Lawsuits target Alaska predator-control program that killed 99 bears in effort to boost caribou

Two new lawsuits are challenging a program used to kill bears and wolves in southwestern Alaska in a state-conducted campaign to control predators to increase caribou numbers in the region.

The lawsuits, filed in state Superior Court in Anchorage last Thursday and on Monday, are focused on a predator control program conducted earlier this year that was aimed at boosting the flagging Mulchatna caribou herd.

That campaign, authorized by the Alaska Board of Game in January 2022, killed 94 brown bears, five black bears and five wolves when it was carried out earlier this year. The animals were shot by Alaska Department of Fish and Game personnel this spring in an “intensive managementplan intended to run through 2028.

Those killings sparked the legal complaints, the plaintiffs said.

“The main impetus was what we call the ‘Mulchatna Massacre,’” said Anchorage attorney Michelle Bittner, the plaintiff in the lawsuit filed Monday.

“This program should alarm any Alaskan interested in our state’s wildlife management,” Nicole Schmitt, executive director of the Alaska Wildlife Alliance, the plaintiff in the other lawsuit, said in a news release issued Tuesday.

[State wildlife officials trying to revive Southwest Alaska caribou killed almost 100 brown bears in less than a month]


The lawsuits name the state, the Alaska Board of Game and Doug Vincent-Lang, the commissioner of the Alaska Department of Fish and Game, as defendants. The lawsuits seek to have courts invalidate the Board of Game authorization for the Mulchatna program and to compel more changes to limit predator control.

Ryan Scott, acting director of wildlife conservation for the Department of Fish and Game, declined to comment specifically on the lawsuits. But the department has asserted over the past several months that predation is one of the problems facing the Mulchatna herd, which declined from a peak of about 200,000 animals in the 1990s to 12,850 in 2021. The Department of Fish and Game’s goal for the Mulchatna caribou herd is 30,000 to 80,000 animals.

The herd’s range includes the Togiak National Wildlife Refuge and several Bristol Bay-area villages. Hunting was closed in 2021 and 2022, and recent scientific research has pointed to climate-related habitat changes that have made the region better for moose and worse for caribou.

While factors like habitat changes and the spread of the infectious disease brucellosis are issues for the herd, “predator control is an immediate tool the department can use to attempt to reverse the herds’ decline,” the Department of Fish and Game said in a statement released after this year’s campaign was completed. Residents of 48 communities in that region of Western Alaska depend on the Mulchatna herd for food, the June 6 statement said. “The control program was undertaken in an effort to provide a secure food resource for Alaskans,” it said.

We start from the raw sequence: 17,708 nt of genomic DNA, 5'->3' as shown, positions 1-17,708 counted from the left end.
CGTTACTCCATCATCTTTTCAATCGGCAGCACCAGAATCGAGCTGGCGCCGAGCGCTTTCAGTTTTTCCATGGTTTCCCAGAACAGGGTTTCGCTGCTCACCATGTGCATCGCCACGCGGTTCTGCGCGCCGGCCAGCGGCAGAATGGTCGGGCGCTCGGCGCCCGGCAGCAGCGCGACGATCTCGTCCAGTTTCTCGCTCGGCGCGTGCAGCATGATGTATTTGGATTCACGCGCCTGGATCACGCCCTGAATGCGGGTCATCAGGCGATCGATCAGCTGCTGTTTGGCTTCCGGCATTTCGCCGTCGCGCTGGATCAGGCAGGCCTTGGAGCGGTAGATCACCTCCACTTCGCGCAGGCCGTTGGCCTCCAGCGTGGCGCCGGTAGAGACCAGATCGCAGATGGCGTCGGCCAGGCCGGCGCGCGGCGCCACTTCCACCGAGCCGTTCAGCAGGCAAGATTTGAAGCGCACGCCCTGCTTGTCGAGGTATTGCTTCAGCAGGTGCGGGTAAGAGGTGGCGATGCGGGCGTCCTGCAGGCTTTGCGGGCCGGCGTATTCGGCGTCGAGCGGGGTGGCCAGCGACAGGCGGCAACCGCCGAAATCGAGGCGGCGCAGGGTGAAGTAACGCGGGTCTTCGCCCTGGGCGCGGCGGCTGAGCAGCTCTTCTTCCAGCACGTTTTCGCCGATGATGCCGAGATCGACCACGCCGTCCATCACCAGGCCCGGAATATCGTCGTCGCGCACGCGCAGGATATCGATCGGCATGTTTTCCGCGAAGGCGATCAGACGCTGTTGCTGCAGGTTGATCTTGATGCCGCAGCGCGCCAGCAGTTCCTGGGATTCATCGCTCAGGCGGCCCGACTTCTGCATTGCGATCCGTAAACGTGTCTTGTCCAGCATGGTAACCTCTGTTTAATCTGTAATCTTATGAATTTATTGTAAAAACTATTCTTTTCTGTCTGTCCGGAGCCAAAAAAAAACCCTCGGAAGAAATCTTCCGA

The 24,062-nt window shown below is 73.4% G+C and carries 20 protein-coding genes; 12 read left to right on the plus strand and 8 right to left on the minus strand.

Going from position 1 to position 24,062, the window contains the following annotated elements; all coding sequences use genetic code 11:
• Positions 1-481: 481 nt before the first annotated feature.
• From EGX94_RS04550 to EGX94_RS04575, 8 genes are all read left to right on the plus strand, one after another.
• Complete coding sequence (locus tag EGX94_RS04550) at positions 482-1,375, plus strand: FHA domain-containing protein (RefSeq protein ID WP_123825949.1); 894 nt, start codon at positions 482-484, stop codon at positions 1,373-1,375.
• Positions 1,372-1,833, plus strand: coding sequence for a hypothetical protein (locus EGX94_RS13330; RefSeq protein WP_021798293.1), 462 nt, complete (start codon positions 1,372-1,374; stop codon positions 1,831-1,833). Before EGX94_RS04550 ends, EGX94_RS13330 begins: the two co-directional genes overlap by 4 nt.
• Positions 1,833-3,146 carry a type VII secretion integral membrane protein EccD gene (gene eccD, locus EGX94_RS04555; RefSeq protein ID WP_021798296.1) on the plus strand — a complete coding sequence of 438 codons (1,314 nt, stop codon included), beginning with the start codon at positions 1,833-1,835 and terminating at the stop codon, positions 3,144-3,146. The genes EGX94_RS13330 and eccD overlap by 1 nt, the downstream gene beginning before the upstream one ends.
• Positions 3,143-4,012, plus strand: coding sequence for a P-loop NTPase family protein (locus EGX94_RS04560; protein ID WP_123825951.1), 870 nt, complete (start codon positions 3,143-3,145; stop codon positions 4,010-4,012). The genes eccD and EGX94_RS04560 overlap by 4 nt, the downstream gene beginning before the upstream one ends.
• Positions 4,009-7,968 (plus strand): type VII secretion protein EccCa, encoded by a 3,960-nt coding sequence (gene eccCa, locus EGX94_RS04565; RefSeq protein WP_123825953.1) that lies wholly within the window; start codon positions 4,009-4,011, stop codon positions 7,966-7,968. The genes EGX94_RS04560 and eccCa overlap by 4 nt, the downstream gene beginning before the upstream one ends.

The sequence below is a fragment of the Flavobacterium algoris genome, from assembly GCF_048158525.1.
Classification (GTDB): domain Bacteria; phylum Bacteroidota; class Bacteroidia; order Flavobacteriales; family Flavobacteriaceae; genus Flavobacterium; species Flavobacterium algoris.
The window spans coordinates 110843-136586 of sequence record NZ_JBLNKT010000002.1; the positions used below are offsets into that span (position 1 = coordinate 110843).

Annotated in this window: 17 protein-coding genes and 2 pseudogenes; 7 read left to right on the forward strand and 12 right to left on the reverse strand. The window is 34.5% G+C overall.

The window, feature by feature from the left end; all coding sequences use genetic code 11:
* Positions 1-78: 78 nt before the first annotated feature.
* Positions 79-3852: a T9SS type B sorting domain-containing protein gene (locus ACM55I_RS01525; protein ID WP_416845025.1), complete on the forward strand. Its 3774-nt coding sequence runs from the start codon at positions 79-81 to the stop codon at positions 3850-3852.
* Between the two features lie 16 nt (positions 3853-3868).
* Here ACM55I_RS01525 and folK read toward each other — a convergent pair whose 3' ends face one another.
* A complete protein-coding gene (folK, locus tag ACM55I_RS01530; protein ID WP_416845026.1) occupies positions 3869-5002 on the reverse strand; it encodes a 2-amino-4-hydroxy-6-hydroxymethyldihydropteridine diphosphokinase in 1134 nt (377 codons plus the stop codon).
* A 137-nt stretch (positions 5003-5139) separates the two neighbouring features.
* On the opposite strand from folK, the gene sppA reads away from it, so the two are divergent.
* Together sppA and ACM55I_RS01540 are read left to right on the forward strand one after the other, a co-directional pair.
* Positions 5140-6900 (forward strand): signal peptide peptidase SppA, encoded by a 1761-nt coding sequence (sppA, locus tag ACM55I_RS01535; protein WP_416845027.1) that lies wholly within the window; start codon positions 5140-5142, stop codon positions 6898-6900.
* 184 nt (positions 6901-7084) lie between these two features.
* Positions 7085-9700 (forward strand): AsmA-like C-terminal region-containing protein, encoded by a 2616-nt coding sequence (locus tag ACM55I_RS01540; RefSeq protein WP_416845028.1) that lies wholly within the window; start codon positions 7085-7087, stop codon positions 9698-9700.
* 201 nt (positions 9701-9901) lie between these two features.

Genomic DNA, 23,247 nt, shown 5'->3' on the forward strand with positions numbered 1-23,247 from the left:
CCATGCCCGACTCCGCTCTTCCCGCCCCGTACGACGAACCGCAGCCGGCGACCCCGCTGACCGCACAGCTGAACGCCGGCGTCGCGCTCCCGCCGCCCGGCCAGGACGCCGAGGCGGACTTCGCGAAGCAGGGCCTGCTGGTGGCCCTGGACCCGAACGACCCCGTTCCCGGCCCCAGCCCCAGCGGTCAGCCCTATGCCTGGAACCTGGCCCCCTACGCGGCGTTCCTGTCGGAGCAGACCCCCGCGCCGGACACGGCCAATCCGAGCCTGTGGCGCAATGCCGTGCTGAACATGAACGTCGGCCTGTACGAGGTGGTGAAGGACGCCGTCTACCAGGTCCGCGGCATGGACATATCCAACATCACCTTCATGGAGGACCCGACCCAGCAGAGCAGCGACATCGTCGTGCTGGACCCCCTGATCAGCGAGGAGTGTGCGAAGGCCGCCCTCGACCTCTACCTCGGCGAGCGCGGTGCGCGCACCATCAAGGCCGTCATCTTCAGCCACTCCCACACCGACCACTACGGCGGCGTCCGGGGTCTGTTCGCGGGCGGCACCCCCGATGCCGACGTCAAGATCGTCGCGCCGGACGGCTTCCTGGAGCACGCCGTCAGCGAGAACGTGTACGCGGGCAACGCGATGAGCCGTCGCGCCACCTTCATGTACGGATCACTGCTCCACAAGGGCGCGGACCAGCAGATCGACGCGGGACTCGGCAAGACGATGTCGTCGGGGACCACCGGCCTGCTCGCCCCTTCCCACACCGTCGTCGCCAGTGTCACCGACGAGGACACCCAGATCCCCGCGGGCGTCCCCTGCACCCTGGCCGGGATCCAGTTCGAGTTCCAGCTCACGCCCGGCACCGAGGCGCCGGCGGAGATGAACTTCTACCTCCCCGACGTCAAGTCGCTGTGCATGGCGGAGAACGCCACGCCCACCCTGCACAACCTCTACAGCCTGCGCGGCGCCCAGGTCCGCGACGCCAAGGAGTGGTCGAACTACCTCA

The two lawsuits made counter arguments, saying the killing of bears and wolves does nothing to help the caribou herd because the herd’s problems are from factors other than predation. The lawsuits point to biologists’ information, which had been submitted to the Board of Game, about habitat changes and overgrazing that reduced food availability, very high rates of brucellosis in the population and illegal hunting by people.

Though the Board of Game says it uses science-based management, “there is no credible scientific basis for the massive reduction of the bear population that supports the contention that the killing of bears will significantly increase the caribou population,” and therefore the board’s actions violated a clause of the Alaska Constitution, the Alaska Wildlife Alliance lawsuit said. That clause says the state’s replenishable resources, like wildlife, “shall be utilized, developed, maintained on the sustained yield principle, subject to preferences among beneficial uses.”

Bittner’s lawsuit makes similar claims, though it also focuses on arguments that the Board of Game is depriving Alaska’s nonhunters of their rights.

“Many Alaskans, and perhaps a majority, do not hunt but rather want to be able to view wildlife in Alaska and to live in a place where the wildlife is flourishing. . . . Many Alaskans are devastated when the State of Alaska kills bears and wolves, or allows bears and wolves to be killed by private citizens so that there will be more caribou and moose for hunters to hunt, particularly when the science does not support a belief that four-legged predators are responsible for the decline of these species,” the lawsuit said.

Though it will not help the caribou, the state’s Mulchatna campaign may have already had negative effects on the bear population in that region of the state, Bittner said. There are indications of those problems at Brooks Camp, she said, referring to the world-famous bear-viewing site in Katmai National Park and Preserve where individual bears have been identified and are known to return year after year to feast on salmon.

“Some of those bears have not returned,” Bittner said.

Without commenting directly on the lawsuits, Scott defended the Mulchatna predator control program.

The department acknowledges that factors other than predation have contributed to the herd’s decline, Scott said. But the herd should have started to recover from those problems by now, he said.

Instead, the herd is showing good signs of reproduction but poor “recruitment,” meaning calves adding to the population, indicates that predation is part of the problem, he said.

Originally published by the Alaska Beacon, an independent, nonpartisan news organization that covers Alaska state government.